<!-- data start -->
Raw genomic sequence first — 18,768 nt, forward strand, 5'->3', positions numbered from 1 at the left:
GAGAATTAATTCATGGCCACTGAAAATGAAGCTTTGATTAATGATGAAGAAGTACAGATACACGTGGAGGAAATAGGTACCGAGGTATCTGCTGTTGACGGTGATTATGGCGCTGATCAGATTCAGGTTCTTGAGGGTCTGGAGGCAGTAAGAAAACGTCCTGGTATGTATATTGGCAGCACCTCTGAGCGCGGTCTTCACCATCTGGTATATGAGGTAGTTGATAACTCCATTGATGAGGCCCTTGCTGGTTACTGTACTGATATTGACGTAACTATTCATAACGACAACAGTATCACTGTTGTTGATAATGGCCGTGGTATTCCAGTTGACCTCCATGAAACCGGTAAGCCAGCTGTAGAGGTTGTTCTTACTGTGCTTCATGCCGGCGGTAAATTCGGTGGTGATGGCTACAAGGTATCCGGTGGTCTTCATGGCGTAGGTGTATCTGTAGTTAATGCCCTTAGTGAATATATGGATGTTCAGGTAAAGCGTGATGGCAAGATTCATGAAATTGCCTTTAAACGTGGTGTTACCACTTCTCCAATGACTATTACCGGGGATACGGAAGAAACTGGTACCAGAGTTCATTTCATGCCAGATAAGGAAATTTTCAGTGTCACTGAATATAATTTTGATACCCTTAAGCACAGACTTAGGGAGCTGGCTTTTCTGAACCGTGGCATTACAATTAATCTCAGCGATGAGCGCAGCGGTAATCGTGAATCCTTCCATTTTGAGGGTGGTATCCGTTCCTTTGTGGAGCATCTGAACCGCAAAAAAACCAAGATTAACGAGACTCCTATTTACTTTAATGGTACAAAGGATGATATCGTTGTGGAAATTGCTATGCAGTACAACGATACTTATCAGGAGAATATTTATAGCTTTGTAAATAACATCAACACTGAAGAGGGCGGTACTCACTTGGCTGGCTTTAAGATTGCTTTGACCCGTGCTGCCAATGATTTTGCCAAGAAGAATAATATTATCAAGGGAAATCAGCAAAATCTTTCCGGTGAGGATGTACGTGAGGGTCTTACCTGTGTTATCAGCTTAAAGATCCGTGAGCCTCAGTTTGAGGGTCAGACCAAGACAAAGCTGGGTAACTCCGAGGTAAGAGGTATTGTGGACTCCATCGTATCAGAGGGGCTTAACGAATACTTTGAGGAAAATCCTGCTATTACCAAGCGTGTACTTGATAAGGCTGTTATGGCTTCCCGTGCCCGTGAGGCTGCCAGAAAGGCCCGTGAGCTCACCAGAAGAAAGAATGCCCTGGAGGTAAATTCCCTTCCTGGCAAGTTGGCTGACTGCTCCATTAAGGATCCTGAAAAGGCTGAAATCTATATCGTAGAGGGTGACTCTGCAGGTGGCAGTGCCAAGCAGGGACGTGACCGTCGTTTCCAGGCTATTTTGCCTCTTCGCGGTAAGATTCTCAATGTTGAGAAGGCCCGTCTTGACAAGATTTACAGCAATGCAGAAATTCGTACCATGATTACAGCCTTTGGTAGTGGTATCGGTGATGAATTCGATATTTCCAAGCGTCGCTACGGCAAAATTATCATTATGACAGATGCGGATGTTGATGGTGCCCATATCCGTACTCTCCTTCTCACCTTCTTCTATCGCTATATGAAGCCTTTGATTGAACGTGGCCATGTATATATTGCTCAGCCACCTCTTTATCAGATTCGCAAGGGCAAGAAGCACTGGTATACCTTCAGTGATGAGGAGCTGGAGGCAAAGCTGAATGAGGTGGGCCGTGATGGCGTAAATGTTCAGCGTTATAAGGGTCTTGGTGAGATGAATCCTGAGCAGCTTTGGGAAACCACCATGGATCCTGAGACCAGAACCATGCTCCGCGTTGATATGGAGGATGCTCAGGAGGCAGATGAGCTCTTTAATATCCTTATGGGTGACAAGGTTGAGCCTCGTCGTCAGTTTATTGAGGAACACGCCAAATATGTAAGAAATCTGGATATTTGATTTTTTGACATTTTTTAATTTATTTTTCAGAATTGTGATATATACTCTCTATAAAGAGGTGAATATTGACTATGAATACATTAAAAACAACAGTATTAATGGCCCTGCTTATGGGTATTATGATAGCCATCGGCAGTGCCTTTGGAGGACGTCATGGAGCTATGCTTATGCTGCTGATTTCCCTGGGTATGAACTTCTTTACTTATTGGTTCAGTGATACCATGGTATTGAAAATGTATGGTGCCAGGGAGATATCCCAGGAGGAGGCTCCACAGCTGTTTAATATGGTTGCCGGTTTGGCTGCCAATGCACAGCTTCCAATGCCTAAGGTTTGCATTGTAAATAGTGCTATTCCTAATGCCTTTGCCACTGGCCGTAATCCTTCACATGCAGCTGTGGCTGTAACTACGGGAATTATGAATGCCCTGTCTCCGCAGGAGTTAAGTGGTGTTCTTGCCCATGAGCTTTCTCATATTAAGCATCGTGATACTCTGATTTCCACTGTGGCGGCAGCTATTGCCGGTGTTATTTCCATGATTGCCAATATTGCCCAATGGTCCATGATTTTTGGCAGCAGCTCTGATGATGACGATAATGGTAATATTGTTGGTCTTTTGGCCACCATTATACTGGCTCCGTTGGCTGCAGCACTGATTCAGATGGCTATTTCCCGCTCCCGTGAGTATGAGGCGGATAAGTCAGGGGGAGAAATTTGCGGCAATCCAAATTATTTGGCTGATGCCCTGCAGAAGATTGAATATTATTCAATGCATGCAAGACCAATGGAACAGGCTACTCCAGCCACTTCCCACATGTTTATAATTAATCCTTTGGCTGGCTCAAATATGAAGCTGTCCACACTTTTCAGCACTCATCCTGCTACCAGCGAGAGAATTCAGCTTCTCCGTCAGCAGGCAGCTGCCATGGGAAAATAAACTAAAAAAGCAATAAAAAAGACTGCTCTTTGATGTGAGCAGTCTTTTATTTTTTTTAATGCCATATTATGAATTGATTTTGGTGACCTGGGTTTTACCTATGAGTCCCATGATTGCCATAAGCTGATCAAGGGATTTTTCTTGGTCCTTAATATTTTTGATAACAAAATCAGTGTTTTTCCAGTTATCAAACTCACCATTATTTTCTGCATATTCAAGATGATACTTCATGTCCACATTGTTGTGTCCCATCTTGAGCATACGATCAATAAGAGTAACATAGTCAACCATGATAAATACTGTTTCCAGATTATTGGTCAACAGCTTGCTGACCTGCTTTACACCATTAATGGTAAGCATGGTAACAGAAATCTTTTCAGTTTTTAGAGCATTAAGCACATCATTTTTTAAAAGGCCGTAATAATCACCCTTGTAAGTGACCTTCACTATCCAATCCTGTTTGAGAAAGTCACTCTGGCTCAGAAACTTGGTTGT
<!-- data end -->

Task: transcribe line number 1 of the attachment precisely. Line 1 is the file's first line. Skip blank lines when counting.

Raw genomic sequence first — 18,768 nt, forward strand, 5'->3', positions numbered from 1 at the left: